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I read with very great interest David Sackett’s letter. He concludes
that a-priori-probabilities (or a-priori-hunches) of efficacy influence
the test for successful blinding. I retain: apparently a-priori-
probabilities of efficacy do exist. There are two items I want to point
Item 1: A-priori-probabilities of efficacy are also closely related
to a-posteriori-probabilities of efficacy. Thus, David Sackett provided an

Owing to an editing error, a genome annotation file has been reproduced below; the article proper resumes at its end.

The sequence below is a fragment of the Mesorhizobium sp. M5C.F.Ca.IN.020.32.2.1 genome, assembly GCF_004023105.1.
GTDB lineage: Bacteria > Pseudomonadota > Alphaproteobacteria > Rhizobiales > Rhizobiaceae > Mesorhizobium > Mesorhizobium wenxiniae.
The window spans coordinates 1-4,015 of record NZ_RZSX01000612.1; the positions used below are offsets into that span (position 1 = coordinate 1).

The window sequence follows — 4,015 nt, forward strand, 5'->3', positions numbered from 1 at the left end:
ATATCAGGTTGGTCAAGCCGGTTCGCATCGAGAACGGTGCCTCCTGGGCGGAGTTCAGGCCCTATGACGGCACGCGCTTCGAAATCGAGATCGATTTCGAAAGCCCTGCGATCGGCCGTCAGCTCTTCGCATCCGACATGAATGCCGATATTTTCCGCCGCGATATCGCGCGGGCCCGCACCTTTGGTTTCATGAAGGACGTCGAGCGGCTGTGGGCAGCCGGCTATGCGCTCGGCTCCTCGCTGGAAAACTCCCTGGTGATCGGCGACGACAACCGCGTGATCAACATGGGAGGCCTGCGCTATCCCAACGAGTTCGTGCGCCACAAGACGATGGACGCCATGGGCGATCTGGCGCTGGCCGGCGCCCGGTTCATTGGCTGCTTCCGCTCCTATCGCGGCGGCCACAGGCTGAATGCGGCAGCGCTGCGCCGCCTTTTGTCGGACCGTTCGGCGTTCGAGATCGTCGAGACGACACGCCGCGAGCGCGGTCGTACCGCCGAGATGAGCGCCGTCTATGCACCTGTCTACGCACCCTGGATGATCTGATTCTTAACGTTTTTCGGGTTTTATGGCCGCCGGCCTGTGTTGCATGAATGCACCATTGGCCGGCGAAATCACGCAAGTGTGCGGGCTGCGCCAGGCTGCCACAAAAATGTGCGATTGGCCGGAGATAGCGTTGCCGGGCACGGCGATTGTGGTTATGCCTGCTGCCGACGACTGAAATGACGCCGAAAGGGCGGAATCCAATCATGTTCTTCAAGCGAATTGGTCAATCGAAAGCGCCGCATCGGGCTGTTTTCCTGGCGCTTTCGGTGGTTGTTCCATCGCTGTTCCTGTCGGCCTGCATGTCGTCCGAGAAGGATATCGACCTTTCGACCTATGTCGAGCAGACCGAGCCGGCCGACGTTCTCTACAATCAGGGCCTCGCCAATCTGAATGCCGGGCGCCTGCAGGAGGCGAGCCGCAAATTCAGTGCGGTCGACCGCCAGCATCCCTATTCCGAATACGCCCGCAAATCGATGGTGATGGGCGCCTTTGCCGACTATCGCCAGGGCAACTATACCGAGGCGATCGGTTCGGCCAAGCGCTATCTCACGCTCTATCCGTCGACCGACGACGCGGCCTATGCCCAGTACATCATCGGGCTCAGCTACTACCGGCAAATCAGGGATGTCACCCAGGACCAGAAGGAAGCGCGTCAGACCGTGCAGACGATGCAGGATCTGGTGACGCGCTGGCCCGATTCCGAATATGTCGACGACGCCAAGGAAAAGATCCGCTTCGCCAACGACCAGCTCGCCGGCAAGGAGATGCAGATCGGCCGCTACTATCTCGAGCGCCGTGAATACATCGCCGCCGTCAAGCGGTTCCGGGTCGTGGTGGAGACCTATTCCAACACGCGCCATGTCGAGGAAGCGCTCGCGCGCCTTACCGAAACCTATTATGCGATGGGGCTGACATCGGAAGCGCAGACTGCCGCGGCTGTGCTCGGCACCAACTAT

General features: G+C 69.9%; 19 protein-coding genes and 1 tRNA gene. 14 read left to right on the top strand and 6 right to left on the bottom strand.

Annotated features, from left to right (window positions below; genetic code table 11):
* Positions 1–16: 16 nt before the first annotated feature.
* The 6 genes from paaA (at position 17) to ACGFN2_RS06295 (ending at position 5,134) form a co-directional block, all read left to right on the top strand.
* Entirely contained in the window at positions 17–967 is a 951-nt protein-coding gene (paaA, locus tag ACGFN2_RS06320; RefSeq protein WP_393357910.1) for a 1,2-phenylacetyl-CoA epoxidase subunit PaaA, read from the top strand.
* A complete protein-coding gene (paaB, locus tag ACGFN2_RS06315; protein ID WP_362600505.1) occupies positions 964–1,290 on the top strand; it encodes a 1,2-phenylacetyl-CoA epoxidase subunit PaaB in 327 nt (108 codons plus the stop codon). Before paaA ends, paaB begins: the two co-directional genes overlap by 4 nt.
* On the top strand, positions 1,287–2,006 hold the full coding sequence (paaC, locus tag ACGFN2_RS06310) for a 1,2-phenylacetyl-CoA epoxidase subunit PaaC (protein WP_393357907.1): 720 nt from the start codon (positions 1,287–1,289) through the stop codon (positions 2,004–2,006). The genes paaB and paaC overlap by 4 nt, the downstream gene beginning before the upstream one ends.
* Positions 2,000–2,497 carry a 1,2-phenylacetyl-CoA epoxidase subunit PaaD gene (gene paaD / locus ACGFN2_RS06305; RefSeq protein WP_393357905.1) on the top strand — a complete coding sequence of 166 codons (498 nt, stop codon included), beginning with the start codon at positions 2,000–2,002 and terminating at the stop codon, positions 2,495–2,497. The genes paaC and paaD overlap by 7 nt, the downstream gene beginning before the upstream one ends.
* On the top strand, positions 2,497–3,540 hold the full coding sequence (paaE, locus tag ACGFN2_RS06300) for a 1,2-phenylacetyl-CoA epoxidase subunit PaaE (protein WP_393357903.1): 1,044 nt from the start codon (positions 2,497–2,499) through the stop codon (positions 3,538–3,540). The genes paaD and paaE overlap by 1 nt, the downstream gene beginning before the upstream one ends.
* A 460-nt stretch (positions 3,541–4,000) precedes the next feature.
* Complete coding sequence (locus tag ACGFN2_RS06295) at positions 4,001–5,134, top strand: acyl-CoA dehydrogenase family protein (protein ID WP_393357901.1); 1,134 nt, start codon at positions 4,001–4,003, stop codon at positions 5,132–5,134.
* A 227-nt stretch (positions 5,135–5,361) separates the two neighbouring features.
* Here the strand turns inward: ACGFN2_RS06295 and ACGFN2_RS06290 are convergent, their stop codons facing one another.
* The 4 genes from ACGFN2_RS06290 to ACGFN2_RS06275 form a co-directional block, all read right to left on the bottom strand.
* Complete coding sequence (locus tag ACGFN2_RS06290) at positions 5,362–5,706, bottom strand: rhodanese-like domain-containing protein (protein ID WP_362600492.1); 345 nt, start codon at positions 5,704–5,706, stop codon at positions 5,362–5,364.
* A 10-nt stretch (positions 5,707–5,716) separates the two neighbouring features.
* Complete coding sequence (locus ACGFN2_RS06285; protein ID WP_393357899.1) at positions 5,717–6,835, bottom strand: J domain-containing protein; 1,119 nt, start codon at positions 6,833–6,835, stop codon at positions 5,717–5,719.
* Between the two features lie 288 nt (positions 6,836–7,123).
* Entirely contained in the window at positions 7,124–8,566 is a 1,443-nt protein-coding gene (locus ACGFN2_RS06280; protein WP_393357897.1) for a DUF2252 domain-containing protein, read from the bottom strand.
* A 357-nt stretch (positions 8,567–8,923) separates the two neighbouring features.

important example showing that Bayesian interpretation (rather than
hypothesis testing) of a trial is not only necessary but also feasible.
Item 2: A-priori-probabilities were not balanced in David Sackett’s
example (and probably in many other trials as well). Is it than still
ethical to conduct a randomised trial in which patients are allotted to
treatment that is a-priori felt to be inferior?
David L. Sackett: BMJ 2004;328:1136 (8 May),
No competing interests
02 September 2005
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